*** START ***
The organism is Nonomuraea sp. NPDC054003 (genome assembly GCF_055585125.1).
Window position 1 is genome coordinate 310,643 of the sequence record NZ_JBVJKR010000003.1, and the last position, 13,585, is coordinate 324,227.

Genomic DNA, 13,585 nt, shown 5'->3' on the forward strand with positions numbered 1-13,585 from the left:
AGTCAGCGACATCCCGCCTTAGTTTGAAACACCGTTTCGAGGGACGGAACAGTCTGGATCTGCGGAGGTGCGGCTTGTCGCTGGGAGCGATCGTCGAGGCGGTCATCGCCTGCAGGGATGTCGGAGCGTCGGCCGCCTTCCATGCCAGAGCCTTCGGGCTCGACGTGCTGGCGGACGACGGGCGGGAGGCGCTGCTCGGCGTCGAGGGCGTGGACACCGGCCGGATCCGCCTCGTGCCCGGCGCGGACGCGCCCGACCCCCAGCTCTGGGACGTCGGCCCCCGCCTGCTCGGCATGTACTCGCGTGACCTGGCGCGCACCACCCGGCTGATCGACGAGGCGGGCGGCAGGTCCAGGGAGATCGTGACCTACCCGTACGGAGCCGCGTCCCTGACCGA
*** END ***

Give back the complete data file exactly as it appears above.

The organism is Nonomuraea sp. NPDC054003 (genome assembly GCF_055585125.1).
Window position 1 is genome coordinate 310,643 of the sequence record NZ_JBVJKR010000003.1, and the last position, 13,585, is coordinate 324,227.

Genomic DNA, 13,585 nt, shown 5'->3' on the forward strand with positions numbered 1-13,585 from the left:
AGTCAGCGACATCCCGCCTTAGTTTGAAACACCGTTTCGAGGGACGGAACAGTCTGGATCTGCGGAGGTGCGGCTTGTCGCTGGGAGCGATCGTCGAGGCGGTCATCGCCTGCAGGGATGTCGGAGCGTCGGCCGCCTTCCATGCCAGAGCCTTCGGGCTCGACGTGCTGGCGGACGACGGGCGGGAGGCGCTGCTCGGCGTCGAGGGCGTGGACACCGGCCGGATCCGCCTCGTGCCCGGCGCGGACGCGCCCGACCCCCAGCTCTGGGACGTCGGCCCCCGCCTGCTCGGCATGTACTCGCGTGACCTGGCGCGCACCACCCGGCTGATCGACGAGGCGGGCGGCAGGTCCAGGGAGATCGTGACCTACCCGTACGGAGCCGCGTCCCTGACCGA